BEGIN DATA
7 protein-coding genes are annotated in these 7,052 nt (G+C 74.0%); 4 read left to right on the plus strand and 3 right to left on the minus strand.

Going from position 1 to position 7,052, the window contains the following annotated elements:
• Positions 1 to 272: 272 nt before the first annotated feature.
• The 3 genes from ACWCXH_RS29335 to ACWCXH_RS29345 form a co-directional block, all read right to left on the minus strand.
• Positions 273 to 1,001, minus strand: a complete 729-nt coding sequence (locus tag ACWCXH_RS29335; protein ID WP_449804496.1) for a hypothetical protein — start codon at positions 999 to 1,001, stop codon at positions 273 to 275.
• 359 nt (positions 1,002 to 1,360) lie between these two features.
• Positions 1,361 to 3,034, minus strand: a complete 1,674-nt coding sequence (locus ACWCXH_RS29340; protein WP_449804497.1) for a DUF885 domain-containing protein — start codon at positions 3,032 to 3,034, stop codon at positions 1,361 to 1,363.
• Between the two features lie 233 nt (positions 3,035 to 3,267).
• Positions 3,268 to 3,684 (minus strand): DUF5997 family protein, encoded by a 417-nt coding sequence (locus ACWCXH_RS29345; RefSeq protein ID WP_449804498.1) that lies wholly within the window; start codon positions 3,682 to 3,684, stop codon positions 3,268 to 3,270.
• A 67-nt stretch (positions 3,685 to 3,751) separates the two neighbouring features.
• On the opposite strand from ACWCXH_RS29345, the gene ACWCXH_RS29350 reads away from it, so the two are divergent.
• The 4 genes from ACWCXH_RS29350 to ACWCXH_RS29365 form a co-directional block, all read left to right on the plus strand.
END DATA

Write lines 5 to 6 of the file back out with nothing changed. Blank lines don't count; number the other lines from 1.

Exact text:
• Positions 273 to 1,001, minus strand: a complete 729-nt coding sequence (locus tag ACWCXH_RS29335; protein ID WP_449804496.1) for a hypothetical protein — start codon at positions 999 to 1,001, stop codon at positions 273 to 275.
• 359 nt (positions 1,002 to 1,360) lie between these two features.